The popularity of Kenneth Davis’s book proved that people don’t hate history, they probably just got bored with the way it was taught in school. I’ve often thought that much of what we were exposed to in school had value, was even interesting, but the manner in which it was delivered killed our enthusiasm for the topics.
It could be that some of our teachers were as tired of the material as we were because they had been handcuffed by the system or the curriculum. I don’t know. What I do know is that some teachers made the material come alive, and this was my experience with our history class my junior year in high school.
Two of history classes were combined into one so that we had sixty kids in the class, and three teachers who seemed truly enthused. There were creative group games where we learned about diplomacy and other principles. But what I most remember is that they set about to teach history from a new perspective. Instead of the squeaky clean portrait we’d each been given in our younger years, we were going to learn about our history from the viewpoint of the peoples we conquered, the peoples we displaced, the peoples we wounded.
I’d always assumed this was how most people learned history, with multiple viewpoints. Evidently, many kids didn’t have creative, energized history teachers. Many kids just tuned out.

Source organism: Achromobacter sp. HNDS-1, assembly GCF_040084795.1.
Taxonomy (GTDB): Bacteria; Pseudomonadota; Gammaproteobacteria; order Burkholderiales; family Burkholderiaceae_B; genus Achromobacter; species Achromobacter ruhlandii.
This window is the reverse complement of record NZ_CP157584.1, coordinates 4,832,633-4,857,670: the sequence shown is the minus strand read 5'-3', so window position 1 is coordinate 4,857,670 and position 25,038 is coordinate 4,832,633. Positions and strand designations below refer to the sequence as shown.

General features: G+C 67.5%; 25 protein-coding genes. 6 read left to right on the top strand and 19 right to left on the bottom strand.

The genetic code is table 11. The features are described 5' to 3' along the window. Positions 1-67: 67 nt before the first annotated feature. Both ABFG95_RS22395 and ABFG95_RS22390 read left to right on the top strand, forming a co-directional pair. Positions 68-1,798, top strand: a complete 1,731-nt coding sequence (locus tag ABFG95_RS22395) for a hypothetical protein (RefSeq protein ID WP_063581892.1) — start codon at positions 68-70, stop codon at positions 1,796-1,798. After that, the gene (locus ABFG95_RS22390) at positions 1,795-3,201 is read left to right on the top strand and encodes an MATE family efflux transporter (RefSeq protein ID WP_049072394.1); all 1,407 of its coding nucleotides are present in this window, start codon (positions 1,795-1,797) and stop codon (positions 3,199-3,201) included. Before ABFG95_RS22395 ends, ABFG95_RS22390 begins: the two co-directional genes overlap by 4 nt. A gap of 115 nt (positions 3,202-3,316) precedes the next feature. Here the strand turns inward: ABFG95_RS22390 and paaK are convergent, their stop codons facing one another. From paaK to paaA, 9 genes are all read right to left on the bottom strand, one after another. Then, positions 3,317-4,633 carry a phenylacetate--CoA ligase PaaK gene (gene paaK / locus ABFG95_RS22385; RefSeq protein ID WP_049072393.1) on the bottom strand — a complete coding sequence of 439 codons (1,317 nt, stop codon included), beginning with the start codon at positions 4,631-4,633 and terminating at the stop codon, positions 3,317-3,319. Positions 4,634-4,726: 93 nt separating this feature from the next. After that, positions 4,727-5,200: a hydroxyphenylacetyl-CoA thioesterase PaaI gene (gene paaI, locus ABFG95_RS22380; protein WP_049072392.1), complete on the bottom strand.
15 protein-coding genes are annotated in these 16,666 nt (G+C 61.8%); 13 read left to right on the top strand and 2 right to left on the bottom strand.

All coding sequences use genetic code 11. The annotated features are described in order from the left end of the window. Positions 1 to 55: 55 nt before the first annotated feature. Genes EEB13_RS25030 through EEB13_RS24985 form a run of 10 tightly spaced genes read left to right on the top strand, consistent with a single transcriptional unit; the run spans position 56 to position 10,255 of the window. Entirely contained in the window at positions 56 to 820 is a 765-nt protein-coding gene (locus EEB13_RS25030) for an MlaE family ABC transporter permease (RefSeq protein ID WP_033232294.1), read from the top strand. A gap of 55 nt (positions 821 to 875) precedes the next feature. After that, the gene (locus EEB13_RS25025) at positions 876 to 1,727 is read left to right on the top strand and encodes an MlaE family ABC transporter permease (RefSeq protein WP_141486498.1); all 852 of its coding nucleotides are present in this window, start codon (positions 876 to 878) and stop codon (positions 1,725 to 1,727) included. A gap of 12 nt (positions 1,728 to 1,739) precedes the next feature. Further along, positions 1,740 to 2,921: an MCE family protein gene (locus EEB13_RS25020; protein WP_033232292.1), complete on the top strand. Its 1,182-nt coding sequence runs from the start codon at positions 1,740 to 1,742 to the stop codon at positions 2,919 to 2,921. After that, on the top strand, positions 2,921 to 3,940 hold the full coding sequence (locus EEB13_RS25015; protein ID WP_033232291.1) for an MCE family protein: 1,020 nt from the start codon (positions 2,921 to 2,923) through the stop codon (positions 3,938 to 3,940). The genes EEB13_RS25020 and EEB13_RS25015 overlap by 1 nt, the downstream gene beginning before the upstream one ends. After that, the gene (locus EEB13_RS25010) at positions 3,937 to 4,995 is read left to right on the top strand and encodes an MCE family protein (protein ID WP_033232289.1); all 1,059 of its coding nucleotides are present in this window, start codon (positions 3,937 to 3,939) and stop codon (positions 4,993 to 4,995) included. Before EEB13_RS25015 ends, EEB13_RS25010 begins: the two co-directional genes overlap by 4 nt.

Don’t Know Much About History spent 35 weeks on the NYTimes bestseller list. There’s a reason. Davis helps us meet the people who made the history, not just the dates and places where events occurred. You don’t have to memorize facts for a test, so you can get caught up in the stories.
The chapters each have a theme, with stories about the various people and events related to the theme. It also lists key dates, for people who like to lock things into a timeline, and a significant quote or passage from people’s letters or writings.
I like the clever chapter titles. The first chapter, for example, is titles “Brave New World.” As the name suggests, it’s about the discovery of America. The second is, “Say You Want a Revolution.” Another is “Apocalypse Then: To Civil War and Reconstruction.”
The table of contents alone shows you that the author is intent on making his subject matter enjoyable. His enthusiasm comes across throughout, and maybe that’s what was missing in some of our classes at school. Were teachers bored with what they were teaching? My best teachers certainly weren’t. (Thank you, Mr. Griffith, Mr. Harris, Mr. Dennison, Mr. Sebes.)
The audiobook is 23 or 24 CDs. The library book I have here (pictured above)is 593 pages with the Afterward, plus another 60+ pages of appendices in which you will find an overview of the Bill of Rights and amendments to the Constitution, a section on the Electoral College (which is especially relevant today) and a recap of the presidents from George Washington to George W. Bush.
Bonus tracks: A lengthy list of suggested readings so you can enjoy a deeper dive into your favorite sections of U.S. history, and a detailed Index, which add value to the printed version of the book.
The reviews on Amazon were primarily very positive, though a few low marks were given as well, primarily because a few readers thought it too liberal (I disagree) and at least one thought it added nothing new to his understanding of history. (This person was, I believe, a Ph.D. in history. I am sure most of you are not.)
I give the book Five Stars. Look for it in your library, or add it to your own.